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Bank. While not members of the Bank, state and local housing authorities that meet certain statutory criteria may also borrow from the Bank. The Bank also maintains a portfolio of highly rated investments for liquidity purposes and to provide additional earnings. Additionally, the Bank holds interests in a portfolio of government-guaranteed/insured and conventional mortgage loans that were acquired through the Mortgage Partnership Finance® (“MPF”®) Program offered by the FHLBank of Chicago. Shareholders’ return on their investment includes dividends (which are typically paid quarterly in the form of capital stock) and the value derived from access to the Bank’s products and services. Historically, the Bank has balanced the financial rewards to shareholders by seeking to pay a dividend that meets or exceeds the return on alternative short-term money market investments available to shareholders, while lending funds at the lowest rates expected to be compatible with that objective and its objective to build retained earnings over time.
The Bank’s capital stock is not publicly traded and can be held only by members of the Bank, by non-member institutions that acquire stock by virtue of acquiring member institutions, by a federal or state agency or insurer acting as a receiver of a closed institution, or by former members of the Bank that retain capital stock to support advances or other activity that remains outstanding or until any applicable stock redemption or withdrawal notice period expires. All members must purchase stock in the Bank. The Bank’s capital stock has a par value of $100 per share and is purchased, redeemed, repurchased and transferred only at its par value. Members may redeem excess stock, or withdraw from membership and redeem all outstanding capital stock, with five years’ written notice to the Bank.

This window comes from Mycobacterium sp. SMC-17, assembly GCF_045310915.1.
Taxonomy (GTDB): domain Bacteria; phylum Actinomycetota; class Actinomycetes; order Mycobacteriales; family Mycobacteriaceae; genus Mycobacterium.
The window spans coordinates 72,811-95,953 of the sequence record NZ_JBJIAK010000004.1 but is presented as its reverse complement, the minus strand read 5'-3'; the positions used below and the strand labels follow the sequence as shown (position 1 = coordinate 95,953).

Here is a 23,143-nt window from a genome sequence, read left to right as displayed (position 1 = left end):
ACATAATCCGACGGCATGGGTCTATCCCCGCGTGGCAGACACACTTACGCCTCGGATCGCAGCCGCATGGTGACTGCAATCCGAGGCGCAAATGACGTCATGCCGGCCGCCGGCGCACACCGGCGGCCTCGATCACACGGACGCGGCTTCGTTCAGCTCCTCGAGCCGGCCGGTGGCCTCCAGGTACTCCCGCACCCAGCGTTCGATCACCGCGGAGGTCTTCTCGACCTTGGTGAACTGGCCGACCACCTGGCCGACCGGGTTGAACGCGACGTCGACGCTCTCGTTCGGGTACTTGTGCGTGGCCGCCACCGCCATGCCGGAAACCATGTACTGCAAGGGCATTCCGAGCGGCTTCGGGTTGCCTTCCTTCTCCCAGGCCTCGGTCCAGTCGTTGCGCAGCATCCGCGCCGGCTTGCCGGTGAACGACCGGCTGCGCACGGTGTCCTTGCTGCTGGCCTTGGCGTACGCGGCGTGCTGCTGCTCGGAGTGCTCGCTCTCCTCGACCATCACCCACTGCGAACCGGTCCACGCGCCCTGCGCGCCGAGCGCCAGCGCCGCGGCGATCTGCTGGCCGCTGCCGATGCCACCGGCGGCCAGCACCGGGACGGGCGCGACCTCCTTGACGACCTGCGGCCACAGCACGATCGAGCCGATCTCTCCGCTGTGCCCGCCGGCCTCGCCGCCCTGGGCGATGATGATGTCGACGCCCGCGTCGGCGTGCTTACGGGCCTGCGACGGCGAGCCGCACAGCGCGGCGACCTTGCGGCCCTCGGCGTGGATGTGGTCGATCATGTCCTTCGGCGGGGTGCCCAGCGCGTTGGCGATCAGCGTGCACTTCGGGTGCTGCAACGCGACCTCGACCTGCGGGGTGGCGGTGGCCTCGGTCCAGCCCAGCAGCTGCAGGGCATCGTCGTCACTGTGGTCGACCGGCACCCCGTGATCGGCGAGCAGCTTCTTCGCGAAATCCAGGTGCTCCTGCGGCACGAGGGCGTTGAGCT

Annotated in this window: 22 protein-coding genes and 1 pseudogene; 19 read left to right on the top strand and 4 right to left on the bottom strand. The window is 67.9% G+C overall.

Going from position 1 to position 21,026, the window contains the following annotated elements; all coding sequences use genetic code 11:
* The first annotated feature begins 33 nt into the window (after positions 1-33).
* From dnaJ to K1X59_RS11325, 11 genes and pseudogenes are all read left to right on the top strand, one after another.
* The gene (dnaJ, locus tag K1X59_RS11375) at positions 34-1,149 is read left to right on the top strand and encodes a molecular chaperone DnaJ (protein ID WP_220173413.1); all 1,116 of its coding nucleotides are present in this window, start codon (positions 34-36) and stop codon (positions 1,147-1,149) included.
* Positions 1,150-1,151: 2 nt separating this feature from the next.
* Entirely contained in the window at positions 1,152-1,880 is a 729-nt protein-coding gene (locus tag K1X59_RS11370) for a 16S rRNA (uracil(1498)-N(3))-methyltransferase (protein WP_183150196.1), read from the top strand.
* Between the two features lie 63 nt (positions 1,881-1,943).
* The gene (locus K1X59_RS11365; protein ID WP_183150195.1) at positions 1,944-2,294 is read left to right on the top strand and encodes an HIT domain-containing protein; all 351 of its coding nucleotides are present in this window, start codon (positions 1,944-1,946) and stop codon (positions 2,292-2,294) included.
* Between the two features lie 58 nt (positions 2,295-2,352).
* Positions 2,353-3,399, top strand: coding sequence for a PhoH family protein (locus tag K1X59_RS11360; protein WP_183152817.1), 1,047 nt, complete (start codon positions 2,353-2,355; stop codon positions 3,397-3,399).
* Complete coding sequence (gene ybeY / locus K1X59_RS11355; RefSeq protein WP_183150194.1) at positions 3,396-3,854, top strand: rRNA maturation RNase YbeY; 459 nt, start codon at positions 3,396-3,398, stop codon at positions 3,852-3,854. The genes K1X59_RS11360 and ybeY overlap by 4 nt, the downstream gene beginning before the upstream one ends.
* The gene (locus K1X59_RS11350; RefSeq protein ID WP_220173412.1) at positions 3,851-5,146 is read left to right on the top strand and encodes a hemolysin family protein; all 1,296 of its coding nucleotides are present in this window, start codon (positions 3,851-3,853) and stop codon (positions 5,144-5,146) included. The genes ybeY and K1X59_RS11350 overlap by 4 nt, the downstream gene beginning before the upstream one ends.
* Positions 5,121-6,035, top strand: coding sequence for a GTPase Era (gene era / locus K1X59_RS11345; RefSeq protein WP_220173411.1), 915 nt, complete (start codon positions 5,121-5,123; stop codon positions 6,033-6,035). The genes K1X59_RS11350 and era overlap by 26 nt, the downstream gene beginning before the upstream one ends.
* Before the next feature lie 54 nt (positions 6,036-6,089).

The FHLBanks’ debt instruments (known as consolidated obligations) are their primary source of funds and are the joint and several obligations of all 12 FHLBanks. Consolidated obligations are issued through the Office of Finance acting as agent for the FHLBanks and generally are publicly traded in the over-the-counter market. The Bank records on its statements of condition only those consolidated obligations for which it is the primary obligor. Consolidated obligations are not obligations of the United States government and the United States government does not guarantee them. Consolidated obligations are currently rated Aaa/P-1 by Moody’s Investors Service (“Moody’s”) and AA+/A-1+ by Standard & Poor’s (“S&P”). Each of these nationally recognized statistical rating organizations (“NRSROs”) has assigned a negative outlook to their long-term rating on the consolidated obligations. These ratings indicate that Moody’s and S&P have concluded that the FHLBanks have a very strong capacity to meet their commitments to pay principal and interest on consolidated obligations. The ratings also reflect the FHLBank System’s status as a GSE. As further discussed below, consolidated obligations were rated AAA/A-1+ by S&P prior to August 8, 2011. Historically, the FHLBanks’ GSE status and highest available credit ratings on consolidated obligations have provided the FHLBanks with excellent capital markets access (see additional discussion in Part II Item 1A, Risk Factors beginning on page 79 of this report). Deposits, other borrowings and the proceeds from capital stock issued to members are also sources of funds for the Bank.